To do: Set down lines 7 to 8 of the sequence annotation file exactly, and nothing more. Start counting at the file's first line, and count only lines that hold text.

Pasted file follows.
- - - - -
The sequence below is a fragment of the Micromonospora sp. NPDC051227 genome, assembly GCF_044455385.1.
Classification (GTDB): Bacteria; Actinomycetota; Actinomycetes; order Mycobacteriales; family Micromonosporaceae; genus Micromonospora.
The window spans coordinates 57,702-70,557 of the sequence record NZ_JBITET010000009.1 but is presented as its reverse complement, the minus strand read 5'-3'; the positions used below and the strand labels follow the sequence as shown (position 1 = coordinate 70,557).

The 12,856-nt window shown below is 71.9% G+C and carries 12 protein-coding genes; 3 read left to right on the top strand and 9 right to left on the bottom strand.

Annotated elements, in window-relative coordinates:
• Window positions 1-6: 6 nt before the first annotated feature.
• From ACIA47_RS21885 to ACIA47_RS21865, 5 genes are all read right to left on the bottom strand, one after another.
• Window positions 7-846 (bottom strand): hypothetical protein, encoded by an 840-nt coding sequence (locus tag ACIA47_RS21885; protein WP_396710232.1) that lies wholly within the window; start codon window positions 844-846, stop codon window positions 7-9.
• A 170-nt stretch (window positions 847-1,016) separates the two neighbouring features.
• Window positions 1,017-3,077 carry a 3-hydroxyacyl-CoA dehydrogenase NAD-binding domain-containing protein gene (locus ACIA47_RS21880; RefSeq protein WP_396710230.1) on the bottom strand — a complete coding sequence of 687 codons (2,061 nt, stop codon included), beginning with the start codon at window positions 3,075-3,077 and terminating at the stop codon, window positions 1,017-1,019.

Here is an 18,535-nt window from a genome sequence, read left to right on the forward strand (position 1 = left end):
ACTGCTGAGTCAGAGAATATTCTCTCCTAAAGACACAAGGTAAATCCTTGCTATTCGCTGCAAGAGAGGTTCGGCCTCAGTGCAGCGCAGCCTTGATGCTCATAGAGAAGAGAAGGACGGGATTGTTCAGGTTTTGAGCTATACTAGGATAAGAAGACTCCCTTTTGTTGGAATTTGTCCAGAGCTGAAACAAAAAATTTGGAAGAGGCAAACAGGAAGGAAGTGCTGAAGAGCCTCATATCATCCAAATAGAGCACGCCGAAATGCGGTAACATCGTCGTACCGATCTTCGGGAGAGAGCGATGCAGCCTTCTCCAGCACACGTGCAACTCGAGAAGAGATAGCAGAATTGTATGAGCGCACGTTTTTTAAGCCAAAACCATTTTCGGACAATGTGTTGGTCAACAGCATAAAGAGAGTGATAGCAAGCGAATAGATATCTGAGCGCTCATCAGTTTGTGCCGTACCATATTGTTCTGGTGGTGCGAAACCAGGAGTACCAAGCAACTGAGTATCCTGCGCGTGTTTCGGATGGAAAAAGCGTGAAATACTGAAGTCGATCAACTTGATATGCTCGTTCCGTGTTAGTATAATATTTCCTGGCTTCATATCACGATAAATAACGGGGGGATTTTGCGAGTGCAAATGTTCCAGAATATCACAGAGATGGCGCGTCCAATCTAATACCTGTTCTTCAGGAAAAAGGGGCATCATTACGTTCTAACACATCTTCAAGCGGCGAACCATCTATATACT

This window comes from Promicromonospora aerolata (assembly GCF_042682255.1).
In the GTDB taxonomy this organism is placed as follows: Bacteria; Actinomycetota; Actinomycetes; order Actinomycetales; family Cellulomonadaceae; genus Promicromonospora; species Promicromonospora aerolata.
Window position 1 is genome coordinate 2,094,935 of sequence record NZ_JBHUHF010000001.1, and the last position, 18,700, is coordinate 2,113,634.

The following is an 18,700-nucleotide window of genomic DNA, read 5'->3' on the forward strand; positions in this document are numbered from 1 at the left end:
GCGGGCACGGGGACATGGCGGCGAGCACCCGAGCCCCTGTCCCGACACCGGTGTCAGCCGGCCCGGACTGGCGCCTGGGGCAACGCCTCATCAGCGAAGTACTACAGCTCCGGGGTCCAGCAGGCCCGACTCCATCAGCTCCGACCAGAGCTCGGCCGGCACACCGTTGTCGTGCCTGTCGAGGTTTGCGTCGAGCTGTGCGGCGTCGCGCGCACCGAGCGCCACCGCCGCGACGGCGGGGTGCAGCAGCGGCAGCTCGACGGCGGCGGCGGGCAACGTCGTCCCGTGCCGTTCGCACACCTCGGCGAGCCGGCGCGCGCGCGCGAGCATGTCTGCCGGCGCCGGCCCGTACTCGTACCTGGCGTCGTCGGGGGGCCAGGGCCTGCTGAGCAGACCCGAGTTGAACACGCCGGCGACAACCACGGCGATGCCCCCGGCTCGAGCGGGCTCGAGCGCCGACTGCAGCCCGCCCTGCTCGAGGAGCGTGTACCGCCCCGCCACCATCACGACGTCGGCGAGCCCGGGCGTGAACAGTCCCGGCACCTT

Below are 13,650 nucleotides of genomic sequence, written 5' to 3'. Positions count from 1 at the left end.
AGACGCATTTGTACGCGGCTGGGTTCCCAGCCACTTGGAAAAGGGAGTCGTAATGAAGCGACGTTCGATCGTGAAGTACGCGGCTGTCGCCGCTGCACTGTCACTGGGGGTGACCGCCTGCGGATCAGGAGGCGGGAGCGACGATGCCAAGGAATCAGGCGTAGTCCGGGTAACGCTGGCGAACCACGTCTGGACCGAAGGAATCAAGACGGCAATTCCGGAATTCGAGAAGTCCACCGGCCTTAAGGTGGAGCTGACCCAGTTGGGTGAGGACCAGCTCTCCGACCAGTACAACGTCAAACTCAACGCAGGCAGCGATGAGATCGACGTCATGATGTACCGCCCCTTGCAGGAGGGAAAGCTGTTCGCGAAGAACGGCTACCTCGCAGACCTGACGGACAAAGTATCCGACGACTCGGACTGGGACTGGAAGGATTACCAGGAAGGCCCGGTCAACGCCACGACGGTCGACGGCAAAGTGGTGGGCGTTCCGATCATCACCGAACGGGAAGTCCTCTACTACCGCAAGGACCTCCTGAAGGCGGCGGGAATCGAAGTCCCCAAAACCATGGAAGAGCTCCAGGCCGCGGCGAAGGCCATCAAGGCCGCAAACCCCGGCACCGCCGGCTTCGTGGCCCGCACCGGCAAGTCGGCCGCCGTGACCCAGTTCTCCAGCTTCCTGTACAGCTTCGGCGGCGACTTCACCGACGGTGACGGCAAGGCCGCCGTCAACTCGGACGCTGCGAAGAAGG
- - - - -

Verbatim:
• From ACIA47_RS21885 to ACIA47_RS21865, 5 genes are all read right to left on the bottom strand, one after another.
• Window positions 7-846 (bottom strand): hypothetical protein, encoded by an 840-nt coding sequence (locus tag ACIA47_RS21885; protein WP_396710232.1) that lies wholly within the window; start codon window positions 844-846, stop codon window positions 7-9.